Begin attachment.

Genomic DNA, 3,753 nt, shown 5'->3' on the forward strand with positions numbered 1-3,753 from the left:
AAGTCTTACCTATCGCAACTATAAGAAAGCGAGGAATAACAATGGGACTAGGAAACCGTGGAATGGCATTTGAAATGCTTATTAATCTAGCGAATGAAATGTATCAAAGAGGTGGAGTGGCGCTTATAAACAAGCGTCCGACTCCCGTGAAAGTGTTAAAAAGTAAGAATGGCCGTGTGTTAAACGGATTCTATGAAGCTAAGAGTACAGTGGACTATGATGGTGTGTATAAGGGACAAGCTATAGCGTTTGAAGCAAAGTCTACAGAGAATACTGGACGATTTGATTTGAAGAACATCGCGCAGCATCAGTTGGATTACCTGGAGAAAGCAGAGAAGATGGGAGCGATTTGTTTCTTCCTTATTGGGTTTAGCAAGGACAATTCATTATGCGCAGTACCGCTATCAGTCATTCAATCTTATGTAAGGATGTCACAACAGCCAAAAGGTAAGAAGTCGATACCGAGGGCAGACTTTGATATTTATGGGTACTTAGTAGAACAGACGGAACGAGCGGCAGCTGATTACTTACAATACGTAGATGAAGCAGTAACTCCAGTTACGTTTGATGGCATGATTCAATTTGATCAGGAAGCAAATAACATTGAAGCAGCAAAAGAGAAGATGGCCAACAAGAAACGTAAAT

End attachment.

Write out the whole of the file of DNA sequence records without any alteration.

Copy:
Genomic DNA, 3,753 nt, shown 5'->3' on the forward strand with positions numbered 1-3,753 from the left:
AAGTCTTACCTATCGCAACTATAAGAAAGCGAGGAATAACAATGGGACTAGGAAACCGTGGAATGGCATTTGAAATGCTTATTAATCTAGCGAATGAAATGTATCAAAGAGGTGGAGTGGCGCTTATAAACAAGCGTCCGACTCCCGTGAAAGTGTTAAAAAGTAAGAATGGCCGTGTGTTAAACGGATTCTATGAAGCTAAGAGTACAGTGGACTATGATGGTGTGTATAAGGGACAAGCTATAGCGTTTGAAGCAAAGTCTACAGAGAATACTGGACGATTTGATTTGAAGAACATCGCGCAGCATCAGTTGGATTACCTGGAGAAAGCAGAGAAGATGGGAGCGATTTGTTTCTTCCTTATTGGGTTTAGCAAGGACAATTCATTATGCGCAGTACCGCTATCAGTCATTCAATCTTATGTAAGGATGTCACAACAGCCAAAAGGTAAGAAGTCGATACCGAGGGCAGACTTTGATATTTATGGGTACTTAGTAGAACAGACGGAACGAGCGGCAGCTGATTACTTACAATACGTAGATGAAGCAGTAACTCCAGTTACGTTTGATGGCATGATTCAATTTGATCAGGAAGCAAATAACATTGAAGCAGCAAAAGAGAAGATGGCCAACAAGAAACGTAAAT